A Tale of Determination: The Last Components of the 658 Come Home
With the demise of the Soviet Union bringing an end to the Cold War, the Navy's mission regarding the role of the fleet ballistic missile submarines changed and many 'boomers' built in the 1960s were decommissioned and dismantled. In 1995, after its final voyage that included a stop at Mare Island, the USS Mariano G Vallejo SSBN 658 succumbed to the cutting torches at Bremerton, Washington.
During this time some leaders in Vallejo approached the Navy about obtaining the entire 658 boat; they asked Ken Zadwick, then president of the Vallejo Naval & Historical Museum, to lead this effort. Senator Barbara Boxer managed to get the Navy to delay its plan to break up the Vallejo. The Navy appeared willing to turn it over, but with a $10 million pricetag payable in two weeks. Needless to say the deal had no takers. This together with a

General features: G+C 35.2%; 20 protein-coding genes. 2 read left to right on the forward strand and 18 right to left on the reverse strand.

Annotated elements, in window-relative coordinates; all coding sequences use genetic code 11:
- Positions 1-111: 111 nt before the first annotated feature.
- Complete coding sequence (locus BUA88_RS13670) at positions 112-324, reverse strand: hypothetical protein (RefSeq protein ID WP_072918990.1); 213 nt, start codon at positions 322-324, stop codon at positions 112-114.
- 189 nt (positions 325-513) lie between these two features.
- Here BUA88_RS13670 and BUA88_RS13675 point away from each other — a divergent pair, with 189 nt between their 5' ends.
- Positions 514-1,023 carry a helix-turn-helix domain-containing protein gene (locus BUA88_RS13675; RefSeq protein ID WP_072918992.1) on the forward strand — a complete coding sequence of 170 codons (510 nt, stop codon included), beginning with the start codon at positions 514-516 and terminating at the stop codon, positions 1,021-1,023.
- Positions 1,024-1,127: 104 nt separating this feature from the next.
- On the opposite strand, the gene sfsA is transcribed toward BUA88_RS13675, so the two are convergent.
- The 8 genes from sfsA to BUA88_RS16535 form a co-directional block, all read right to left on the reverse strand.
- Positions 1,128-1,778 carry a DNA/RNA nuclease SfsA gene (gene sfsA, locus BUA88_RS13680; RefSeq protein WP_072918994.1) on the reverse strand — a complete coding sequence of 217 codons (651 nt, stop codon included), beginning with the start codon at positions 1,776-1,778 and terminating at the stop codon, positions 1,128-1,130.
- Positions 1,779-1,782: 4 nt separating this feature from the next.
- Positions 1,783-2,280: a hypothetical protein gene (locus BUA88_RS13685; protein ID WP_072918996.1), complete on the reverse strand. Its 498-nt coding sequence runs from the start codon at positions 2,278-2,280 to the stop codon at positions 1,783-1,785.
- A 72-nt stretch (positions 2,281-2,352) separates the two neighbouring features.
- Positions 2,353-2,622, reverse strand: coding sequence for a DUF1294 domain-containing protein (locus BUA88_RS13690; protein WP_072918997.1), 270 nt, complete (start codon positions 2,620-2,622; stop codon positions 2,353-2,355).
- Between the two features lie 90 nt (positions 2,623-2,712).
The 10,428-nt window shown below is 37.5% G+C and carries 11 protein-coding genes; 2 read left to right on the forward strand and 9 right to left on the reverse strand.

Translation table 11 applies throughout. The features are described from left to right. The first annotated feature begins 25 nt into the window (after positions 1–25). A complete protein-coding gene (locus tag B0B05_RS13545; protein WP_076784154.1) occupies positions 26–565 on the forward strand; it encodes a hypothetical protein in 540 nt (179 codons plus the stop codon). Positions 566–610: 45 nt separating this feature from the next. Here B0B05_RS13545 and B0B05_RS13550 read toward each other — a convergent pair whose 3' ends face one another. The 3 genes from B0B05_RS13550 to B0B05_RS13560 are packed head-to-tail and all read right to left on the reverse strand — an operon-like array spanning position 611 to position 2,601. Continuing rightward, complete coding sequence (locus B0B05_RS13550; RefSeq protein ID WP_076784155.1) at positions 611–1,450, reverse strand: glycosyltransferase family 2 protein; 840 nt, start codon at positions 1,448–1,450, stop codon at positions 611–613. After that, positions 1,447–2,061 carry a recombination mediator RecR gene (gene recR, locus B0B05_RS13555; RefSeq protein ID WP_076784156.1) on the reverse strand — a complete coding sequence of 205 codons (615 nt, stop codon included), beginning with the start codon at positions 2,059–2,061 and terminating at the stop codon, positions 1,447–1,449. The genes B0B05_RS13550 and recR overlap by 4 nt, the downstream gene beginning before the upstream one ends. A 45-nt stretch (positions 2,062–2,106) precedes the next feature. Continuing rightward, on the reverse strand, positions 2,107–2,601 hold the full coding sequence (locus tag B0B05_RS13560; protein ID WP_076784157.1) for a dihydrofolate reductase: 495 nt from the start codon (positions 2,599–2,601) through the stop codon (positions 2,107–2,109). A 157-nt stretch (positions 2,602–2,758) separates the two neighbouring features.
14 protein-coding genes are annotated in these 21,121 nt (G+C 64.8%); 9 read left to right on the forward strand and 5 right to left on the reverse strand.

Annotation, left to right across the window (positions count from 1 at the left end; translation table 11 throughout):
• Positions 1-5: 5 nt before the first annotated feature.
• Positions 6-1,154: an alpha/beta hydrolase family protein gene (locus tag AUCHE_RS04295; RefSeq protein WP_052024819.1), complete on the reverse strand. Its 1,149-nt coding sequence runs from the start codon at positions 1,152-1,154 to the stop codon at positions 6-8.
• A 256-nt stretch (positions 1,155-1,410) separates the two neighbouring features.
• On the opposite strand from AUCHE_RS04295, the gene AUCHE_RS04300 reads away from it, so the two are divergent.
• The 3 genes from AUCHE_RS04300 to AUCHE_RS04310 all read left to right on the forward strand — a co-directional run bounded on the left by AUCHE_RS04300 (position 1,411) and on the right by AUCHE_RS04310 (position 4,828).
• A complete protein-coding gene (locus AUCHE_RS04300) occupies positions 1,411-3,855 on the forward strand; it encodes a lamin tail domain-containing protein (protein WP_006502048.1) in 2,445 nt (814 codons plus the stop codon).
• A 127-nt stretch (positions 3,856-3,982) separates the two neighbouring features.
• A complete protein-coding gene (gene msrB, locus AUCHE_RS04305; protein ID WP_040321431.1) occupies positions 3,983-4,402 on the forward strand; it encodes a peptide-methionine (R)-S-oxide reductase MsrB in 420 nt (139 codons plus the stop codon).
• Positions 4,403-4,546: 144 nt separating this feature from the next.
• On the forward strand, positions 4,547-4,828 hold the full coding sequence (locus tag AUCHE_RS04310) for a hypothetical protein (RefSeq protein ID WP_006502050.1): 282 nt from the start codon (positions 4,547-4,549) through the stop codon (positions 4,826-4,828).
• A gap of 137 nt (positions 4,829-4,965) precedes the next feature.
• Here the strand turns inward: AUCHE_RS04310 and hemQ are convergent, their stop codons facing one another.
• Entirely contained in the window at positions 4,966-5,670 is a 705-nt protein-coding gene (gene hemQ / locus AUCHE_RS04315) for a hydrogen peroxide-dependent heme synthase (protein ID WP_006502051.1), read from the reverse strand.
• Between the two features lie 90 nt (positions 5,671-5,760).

previous Navy offer to selll parts of the 658 for prices ranging from $150,000 to $350,000 each seemed to put an end to any notion of bringing something of the USS Vallejo back to its birthplace.
Zadwick continued to chat this up in Washington, talking with Congressmen and Senators, meeting with defense-related Congressional committees. CNN picked up the story too, and a Washington Post reporter whose father had served at Mare Island Naval Shipyard wrote a story about this frustrating situation. The day following publication of the Post article, Zadwick received a call from the Navy offering to fly him, the mayor of Vallejo, and members of the Navy Yard Association to Bremerton, Washington, to pick out components of the 658 that would later be shipped to Vallejo.
And that is how the 658's control room elements, 3 periscopes, an anchor chain, and its 65-ton sail with dive planes were saved from the vessel recycling program. All of these artifacts from the 658 are now on display in or near the Mare Island Museum.